Outlining Your Novel – How to plan your story.

I recently tweeted a picture that showed the process I am using to outline my new novel. There were a number of replies which generally fell into two categories:

  • That is mental, you are mental #PantsersRuleTheWorld
  • Interesting, I might give it a try.

PostIts

Of course, we all love to write and the more time you have to spend before you can actually sit down and indulge the core of your passion, is, well, a ball ache (or equivalent). However, by knowing where your story is going, you lose some of the ‘wandering’ that occurred in my first novel. You have a tight structure and you know the points you will need to touch to get from that exciting start to that raging climax of a finish.

That is not to say you can’t veer off course, but the degree of the veering will be vastly reduced by having invested more time during the outlining stage. As I look up to my left and see my post-it covered wall, I can easily work out the best points in which to implement a new subplot or notice where there are too many scenes of the same level of tension next to each other. Far from stifling your creativity, it provides you the capacity to expand it.

When I wrote my first novel, the thought of rewriting sections filled me with dread and fear because I did not fully understand where the other related impacts and aspects lived. It was poorly planned in that respect and had I outlined in the method I am now working with, the stages after the writing would have been more efficient. Providing you get to the end of the novel you have outlined, you get the time back!

The process is not one I have invented and there are naturally tweaks that you will implement to customise to your own particular preference, however, the steps are:

  • Brainstorm like a lunatic, writing all the ideas, plots, dialogue, and twists that fall out of your head.
  • Create an approximate story pattern with a W Storyboard.
  • Use a variety of post-its each with a direction for a chapter or scene.
  • Develop character profiles.
  • Lay the post-it notes on a wall and re-order them as appropriate.
  • See where you have gaps and fill them with worthwhile and credible content.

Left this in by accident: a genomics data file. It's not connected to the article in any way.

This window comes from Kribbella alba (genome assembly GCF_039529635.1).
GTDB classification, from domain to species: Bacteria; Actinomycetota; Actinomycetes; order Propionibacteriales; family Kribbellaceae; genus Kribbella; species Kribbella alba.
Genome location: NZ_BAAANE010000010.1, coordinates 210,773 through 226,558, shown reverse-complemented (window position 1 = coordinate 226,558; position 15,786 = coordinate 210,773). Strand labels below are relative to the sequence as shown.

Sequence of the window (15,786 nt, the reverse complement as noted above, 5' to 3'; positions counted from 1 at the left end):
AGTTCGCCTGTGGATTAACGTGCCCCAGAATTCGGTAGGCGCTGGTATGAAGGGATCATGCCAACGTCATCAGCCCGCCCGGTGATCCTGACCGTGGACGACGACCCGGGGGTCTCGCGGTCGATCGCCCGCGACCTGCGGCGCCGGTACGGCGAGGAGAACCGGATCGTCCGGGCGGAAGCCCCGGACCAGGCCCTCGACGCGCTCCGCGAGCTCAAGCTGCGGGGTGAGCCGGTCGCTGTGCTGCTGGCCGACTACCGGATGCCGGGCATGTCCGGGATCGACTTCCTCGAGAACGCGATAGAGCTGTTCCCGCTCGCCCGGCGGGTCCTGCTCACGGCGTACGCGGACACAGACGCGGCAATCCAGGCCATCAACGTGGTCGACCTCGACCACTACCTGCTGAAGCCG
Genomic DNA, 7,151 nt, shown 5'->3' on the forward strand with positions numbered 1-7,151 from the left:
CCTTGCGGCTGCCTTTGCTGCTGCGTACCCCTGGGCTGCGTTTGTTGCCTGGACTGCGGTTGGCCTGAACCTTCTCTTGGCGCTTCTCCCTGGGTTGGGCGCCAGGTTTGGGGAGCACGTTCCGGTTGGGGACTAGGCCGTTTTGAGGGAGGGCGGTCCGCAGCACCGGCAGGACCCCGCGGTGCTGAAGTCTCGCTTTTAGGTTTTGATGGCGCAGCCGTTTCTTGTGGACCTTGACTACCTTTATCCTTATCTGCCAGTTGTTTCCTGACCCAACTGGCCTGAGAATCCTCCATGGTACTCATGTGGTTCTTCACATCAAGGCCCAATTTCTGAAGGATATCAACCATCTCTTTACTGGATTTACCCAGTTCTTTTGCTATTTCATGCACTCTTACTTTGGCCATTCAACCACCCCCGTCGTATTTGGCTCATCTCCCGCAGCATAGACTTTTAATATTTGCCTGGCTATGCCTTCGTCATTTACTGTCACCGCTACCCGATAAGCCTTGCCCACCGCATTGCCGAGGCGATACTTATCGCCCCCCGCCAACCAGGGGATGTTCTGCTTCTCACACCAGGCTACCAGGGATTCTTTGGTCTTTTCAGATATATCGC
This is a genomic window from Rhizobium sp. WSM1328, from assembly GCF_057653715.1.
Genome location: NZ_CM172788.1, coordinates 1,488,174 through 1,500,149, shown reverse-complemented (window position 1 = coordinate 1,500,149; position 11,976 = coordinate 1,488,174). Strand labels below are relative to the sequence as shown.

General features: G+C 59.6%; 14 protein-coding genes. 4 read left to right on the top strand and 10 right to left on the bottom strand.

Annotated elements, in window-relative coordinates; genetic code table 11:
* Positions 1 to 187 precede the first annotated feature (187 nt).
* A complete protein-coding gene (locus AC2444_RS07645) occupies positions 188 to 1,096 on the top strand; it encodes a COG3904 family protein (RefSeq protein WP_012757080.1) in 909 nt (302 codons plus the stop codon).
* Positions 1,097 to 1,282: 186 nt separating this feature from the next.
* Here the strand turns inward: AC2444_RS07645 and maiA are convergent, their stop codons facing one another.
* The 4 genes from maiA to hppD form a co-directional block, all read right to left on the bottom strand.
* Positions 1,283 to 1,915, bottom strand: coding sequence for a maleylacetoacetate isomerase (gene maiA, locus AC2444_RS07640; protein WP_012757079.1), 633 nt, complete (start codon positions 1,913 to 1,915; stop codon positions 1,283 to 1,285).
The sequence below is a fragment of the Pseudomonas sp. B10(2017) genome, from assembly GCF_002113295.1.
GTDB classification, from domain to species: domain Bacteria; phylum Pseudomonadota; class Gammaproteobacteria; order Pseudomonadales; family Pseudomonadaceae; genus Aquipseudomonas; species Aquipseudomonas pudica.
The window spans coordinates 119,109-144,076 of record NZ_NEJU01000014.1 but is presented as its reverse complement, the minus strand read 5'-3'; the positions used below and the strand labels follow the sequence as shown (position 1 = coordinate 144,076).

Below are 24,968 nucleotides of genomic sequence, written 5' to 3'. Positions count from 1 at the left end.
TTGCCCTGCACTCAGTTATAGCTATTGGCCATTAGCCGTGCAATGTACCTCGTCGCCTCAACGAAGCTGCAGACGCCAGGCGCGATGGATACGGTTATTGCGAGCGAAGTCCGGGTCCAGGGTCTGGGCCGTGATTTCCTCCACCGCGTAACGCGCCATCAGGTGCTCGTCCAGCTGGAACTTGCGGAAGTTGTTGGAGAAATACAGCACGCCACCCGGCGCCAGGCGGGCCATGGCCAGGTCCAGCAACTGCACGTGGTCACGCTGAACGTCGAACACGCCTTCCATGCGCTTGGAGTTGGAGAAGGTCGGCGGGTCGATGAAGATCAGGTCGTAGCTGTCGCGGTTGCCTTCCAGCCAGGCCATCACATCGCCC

• Alongside the post it notes (which I sub-categorised into acts), used different coloured post-it notes to identify the calendar timeline and chapters.
  • Document the post it notes to your laptop.
  • Get writing.

 

Where do you stand on the subject? Is this a crazy way to write a novel, completely contradictory to the idea of being creating? Or is this an approach you use or think could be beneficial to your writing process?

I will keep you informed with how it goes for me throughout.

 

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9 thoughts on “Outlining Your Novel – How to plan your story.

  1. Nicci Fletcher says:

    Great process and one that makes perfect sense to me. I write both non-fiction and fiction and have always used lots of planning and detailed outlines for both genres. In non-fiction I think it’s a “no brainer” yet wasn’t sure how being so logical would work for non-fiction. I found that it works brilliantly for me. Having got the logical details down on paper (so they don’t get lost) my creative side is then free to explore and do “what it does best” without fear of forgetting something important.

    Like

    • fictionwriteruk says:

      That is a great point Nicci. When the novel exceeds 80000 it is difficult to remember which of the multitude of options you went for in a particular scene without scrawling back through it. I’m finding it beneficial to have the outline there to check on. I’m also finding that I’m running low on post it notes as I keep adding scenes that enhance the subplots!

      Like

  2. JM Sullivan says:

    So I’m one of those weird people that would fall outside those two categories (but since I’m a die-hard Plantser, it seems appropriate). I LOVE the way this looks and the organization of it all is amazing, but I know that even in a million years if I tried this I would fail miserably. So I will admire your process from afar for it’s beauty and neatness and tell you how awesome I think it is! 😀

    Liked by 1 person

  3. Mica Scotti Kole says:

    I was a semi-pantser, but after spending over a year trying to make my first novel work (still working on querying it again), I realized that the plot tweaking I had done (on a huge scale) could have been avoided if I had only outlined according to the Hero’s Journey. So now I’m a die-hard plotter. My second book, written this way, has not even been officially on query, and it’s already made the agent round of Pitch Madness and had a full request. So, outlining REALLY worked out for me! http://micascottikole.com/2017/04/18/writing-transitions/

    Liked by 1 person

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